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Washing a kingsize duvet in washing machine

(23 Posts)
seabuckthorn Thu 20-Sep-12 21:41:54

Can I do this? It's an 8kg machine. I should just bite the bullet and get it dry cleaned shouldn't I?
I don't have a clue how much that would be.
We have one of those popper together duvets so would be paying for 2 duvets to be cleaned.

Sigh, advice please!

Launderette is the answer. You won't be able to do a kingsize at home.

I bin mine and buy new when it's been puked on

MrsShrek3 Thu 20-Sep-12 21:44:32

I tried. Also an 8kg machine. And broke the beltblush
Would've been cheaper just to take it to the laundrette. We have a good local with huge machines wherebit costs around £4 for a wash, a bit more if you want it tumble dried but I usually line dry it as their spin leaves it almost dry!

pumpkinsweetie Thu 20-Sep-12 21:46:32

I can't even get a single duvet in mine!!!
I personally wouldn't try it as it may cost you a new washing machine.
Either dry clean or buy a new one-whichever is cheapest grin

ggirl Thu 20-Sep-12 21:47:59

i didn't know you could wash duvets blush

seabuckthorn Thu 20-Sep-12 21:49:47

Ah a launderette is the answer then. You have scared me with the belt breaking story.
Need to blinking find a launderette now, off to google I go.
I don't have a garden so I would need it drying.
Do I want it washed or dry cleaned?

< disclaimer; I am heavily pregnant and very emotional today I apologise for the drama over a duvet!>

NatashaBee Thu 20-Sep-12 21:52:51

Message withdrawn at poster's request.

MrsShrek3 Thu 20-Sep-12 21:55:52

We go for washing in nice smelling bio stuff in the huge laundrette machineswink

MrsShrek3 Thu 20-Sep-12 21:56:33

(disclaimer) I loathe dry cleaning!

Purplemonster Thu 20-Sep-12 21:58:13

Ooh you need the special 'designed to squeeze into a washing machine' duvet that my mother bought me for Christmas, sounds like you might have been more pleased with her purchase than I was!

Wigeon Thu 20-Sep-12 22:02:54

You need to go to a laundrette. Do your pillows and all the other duvets at the same time. About £5 for a big big machine there (although you'll need more than one if you do all your duvets and pillows).

I just did this for the first time since I was married, so that's at least 9 years ago and the novelty of a laundrette was quite fun!

seabuckthorn Thu 20-Sep-12 22:04:25

Although its not thick web spilt in two it is still quite big.
I don't know if dry cleaning or washing is the answer.
I want it clean and nice smelling and any germs to be gone.

I broke my WM doing this too and it was only one half of a popper together one, the bearings went. My nearest laundrette is about 20 miles away, so I take it to the dry cleaners but it costs about £13 every time. It does come back in a brand new reusable zip up bag every time, I alway return it in another bin liner so I am collecting their bags.

whatinthewhatnow Thu 20-Sep-12 22:26:08

I put mine in the washing machine and spent a terrifying hour mopping up the water that poured out of the powder drawer for the whole wash. luckily didn't break the machine, but next time, it's the launderette. I only did it for the first time in 10 years because ds spilt milk on it without telling us and about a week over the house smelled like a rat had shit itself and then died. It took ages to track it down. <boak>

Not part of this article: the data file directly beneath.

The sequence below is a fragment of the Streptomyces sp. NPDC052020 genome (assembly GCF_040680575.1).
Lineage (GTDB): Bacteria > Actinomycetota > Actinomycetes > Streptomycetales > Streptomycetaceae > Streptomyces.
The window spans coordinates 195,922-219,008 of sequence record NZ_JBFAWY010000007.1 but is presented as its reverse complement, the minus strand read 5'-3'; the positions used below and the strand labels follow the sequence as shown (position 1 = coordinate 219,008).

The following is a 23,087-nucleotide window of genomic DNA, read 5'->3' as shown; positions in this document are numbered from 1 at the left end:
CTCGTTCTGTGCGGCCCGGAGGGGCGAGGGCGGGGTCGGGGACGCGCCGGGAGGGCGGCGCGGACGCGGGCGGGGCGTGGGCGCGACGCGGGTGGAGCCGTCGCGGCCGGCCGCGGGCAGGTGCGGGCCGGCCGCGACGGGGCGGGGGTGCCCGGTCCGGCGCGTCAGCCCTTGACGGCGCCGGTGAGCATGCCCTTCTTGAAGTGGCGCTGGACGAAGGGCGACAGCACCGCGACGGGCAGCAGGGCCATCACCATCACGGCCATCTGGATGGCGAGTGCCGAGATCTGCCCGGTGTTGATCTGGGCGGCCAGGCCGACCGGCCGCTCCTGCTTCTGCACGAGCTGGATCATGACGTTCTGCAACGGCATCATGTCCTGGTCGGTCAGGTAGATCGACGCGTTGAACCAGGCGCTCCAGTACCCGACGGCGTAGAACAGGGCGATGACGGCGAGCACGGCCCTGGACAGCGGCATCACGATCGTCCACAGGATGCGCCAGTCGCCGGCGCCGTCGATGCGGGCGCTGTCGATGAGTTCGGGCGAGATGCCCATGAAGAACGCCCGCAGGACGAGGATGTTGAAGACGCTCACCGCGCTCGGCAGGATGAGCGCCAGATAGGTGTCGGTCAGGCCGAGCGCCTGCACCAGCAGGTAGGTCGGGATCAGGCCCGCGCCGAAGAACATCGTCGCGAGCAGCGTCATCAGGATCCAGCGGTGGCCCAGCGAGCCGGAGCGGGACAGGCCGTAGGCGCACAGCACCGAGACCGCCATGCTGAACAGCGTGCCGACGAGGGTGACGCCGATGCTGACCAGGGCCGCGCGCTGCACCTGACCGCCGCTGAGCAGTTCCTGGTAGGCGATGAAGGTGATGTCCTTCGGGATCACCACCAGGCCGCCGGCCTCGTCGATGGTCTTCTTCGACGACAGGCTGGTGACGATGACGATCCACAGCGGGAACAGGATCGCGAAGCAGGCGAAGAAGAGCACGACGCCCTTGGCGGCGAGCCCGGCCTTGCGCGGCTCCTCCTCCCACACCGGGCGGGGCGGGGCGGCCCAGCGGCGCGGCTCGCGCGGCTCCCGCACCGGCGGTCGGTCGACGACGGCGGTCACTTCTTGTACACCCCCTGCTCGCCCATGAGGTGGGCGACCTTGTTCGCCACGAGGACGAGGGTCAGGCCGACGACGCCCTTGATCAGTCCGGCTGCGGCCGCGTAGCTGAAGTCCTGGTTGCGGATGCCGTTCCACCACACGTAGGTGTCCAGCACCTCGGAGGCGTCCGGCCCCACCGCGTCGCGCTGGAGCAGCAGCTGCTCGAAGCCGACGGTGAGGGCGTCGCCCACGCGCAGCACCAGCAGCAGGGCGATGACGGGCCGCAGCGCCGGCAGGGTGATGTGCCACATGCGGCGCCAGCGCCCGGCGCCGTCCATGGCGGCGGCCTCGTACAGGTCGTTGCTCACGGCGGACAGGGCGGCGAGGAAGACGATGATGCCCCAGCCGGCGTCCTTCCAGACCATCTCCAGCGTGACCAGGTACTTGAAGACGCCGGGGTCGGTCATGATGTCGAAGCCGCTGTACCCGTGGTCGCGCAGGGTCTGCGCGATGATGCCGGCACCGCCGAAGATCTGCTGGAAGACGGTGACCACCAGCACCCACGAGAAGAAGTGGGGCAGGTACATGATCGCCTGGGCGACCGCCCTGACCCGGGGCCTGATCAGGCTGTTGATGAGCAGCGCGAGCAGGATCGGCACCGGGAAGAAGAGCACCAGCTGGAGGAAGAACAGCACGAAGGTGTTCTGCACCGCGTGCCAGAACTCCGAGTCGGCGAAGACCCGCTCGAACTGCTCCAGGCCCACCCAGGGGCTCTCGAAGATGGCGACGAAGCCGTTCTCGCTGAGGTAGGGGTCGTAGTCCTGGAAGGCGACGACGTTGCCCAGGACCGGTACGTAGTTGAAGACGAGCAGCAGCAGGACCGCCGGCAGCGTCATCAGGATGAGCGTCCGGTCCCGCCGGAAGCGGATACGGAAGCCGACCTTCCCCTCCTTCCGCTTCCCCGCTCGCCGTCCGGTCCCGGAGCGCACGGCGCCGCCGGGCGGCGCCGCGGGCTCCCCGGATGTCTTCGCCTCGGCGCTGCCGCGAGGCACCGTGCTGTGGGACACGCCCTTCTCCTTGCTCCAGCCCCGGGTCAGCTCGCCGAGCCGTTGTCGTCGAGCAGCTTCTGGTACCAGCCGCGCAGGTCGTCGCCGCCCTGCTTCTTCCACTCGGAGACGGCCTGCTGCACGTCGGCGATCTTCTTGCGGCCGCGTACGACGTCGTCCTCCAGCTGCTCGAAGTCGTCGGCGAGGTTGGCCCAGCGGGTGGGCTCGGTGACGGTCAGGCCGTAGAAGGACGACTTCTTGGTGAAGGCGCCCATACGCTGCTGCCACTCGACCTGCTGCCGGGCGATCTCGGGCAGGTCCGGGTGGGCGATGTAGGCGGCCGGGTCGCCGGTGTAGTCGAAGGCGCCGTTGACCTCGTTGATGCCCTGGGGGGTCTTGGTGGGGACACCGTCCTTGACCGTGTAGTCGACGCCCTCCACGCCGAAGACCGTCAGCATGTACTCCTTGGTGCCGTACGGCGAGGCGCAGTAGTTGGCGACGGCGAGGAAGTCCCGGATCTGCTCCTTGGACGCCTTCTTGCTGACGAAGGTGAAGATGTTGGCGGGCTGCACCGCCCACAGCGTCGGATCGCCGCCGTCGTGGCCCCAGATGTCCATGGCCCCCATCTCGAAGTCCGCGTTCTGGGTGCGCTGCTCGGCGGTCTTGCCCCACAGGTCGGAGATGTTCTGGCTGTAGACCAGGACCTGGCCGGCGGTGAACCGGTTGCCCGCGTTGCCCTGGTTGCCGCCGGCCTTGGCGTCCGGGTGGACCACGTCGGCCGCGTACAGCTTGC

whatinthewhatnow Thu 20-Sep-12 22:26:41

*week later. not over.

PigletJohn Fri 21-Sep-12 12:11:48

dry cleaning wil be so expensive you may as well buy a new one

Laundrette is the way to go, take your own powder and softener. Their soap and softener drawers are often very clogged, so if you are pernickety, take a paint-brush and jar of water to clean it.

Round here the laundrettes have their own water softeners, so you don't need much powder.

The coin-op drier will cost a fortune. If you pick a quiet, sunny day, take the duvet home and peg it out until it seems dry, then go back at a quiet time and use their drier for a final fluff-up.

MousyMouse Fri 21-Sep-12 12:20:09

don't use bio detergent if it is a feather/down filled duvet.
it will 'eat' the fibres.

OrangeHorraceTheGoldenOtter Fri 21-Sep-12 12:35:58

Washing is fine as long as an industrial drum. YY to non bio, if it's natural fibre. Even if you tumble dry, it will be a tiny bit damp if feather/down, so it will need to be aired for at least 12 hours after (this is what the merch trainer at House of Fraiser told me anyway, don't feel you have to, it might smell a tiny bit musty otherwise though)

seabuckthorn Fri 21-Sep-12 12:54:36

I'm going to the launderette once I've blInking found one!
Thanks for all the advice.
I'll update once I've found one.

Wigeon Fri 21-Sep-12 15:39:10

www.yell.com for finding your nearest laundrette.

Thumbwitch Fri 21-Sep-12 15:43:25

Wash it. Some duvets tell you not to dryclean as the filling can absorb the drycleaning fluid and become a fire hazard. Check the label on your duvet - bet it has the drycleaning symbol crossed out.

Laundrette, definitely. And pay the extra for the dryer - it's worth it.

PigletJohn Fri 21-Sep-12 17:04:06

IIRC, years and years and years ago a Scout leader was suffocated by the fumes after he'd had his sleeping bag dry-cleaned. I think the cleaners take enormous care now with duvets and sleeping bags, but I would still be much happier if it was washed.

sparkle12mar08 Fri 21-Sep-12 20:01:40

Even if you take it to a dry cleaners they simply send it away to their central depot places and wash them in industrial machines. No cleaners I ever worked in actually dry cleaned them in the solvent machines - far to dangerous for you to actually breathe in all night. Perchloroethylene is nasty stuff.

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